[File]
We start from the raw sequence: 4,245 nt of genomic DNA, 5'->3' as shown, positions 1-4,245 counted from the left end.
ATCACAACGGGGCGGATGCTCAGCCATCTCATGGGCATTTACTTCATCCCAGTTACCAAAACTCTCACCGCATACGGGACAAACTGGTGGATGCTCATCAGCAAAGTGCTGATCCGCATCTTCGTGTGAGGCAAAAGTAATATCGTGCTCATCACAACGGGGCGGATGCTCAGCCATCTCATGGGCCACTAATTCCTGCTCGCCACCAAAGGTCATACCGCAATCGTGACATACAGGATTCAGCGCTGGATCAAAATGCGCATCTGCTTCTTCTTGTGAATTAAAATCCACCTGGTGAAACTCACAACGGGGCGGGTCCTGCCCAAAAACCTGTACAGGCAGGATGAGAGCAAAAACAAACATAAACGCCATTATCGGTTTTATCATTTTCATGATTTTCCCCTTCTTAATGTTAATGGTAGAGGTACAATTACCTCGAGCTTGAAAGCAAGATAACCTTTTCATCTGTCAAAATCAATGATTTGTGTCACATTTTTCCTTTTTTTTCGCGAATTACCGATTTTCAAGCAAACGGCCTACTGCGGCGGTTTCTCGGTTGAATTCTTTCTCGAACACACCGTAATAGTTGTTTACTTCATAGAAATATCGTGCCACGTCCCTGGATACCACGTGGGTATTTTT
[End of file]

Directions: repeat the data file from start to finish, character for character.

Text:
We start from the raw sequence: 4,245 nt of genomic DNA, 5'->3' as shown, positions 1-4,245 counted from the left end.
ATCACAACGGGGCGGATGCTCAGCCATCTCATGGGCATTTACTTCATCCCAGTTACCAAAACTCTCACCGCATACGGGACAAACTGGTGGATGCTCATCAGCAAAGTGCTGATCCGCATCTTCGTGTGAGGCAAAAGTAATATCGTGCTCATCACAACGGGGCGGATGCTCAGCCATCTCATGGGCCACTAATTCCTGCTCGCCACCAAAGGTCATACCGCAATCGTGACATACAGGATTCAGCGCTGGATCAAAATGCGCATCTGCTTCTTCTTGTGAATTAAAATCCACCTGGTGAAACTCACAACGGGGCGGGTCCTGCCCAAAAACCTGTACAGGCAGGATGAGAGCAAAAACAAACATAAACGCCATTATCGGTTTTATCATTTTCATGATTTTCCCCTTCTTAATGTTAATGGTAGAGGTACAATTACCTCGAGCTTGAAAGCAAGATAACCTTTTCATCTGTCAAAATCAATGATTTGTGTCACATTTTTCCTTTTTTTTCGCGAATTACCGATTTTCAAGCAAACGGCCTACTGCGGCGGTTTCTCGGTTGAATTCTTTCTCGAACACACCGTAATAGTTGTTTACTTCATAGAAATATCGTGCCACGTCCCTGGATACCACGTGGGTATTTTT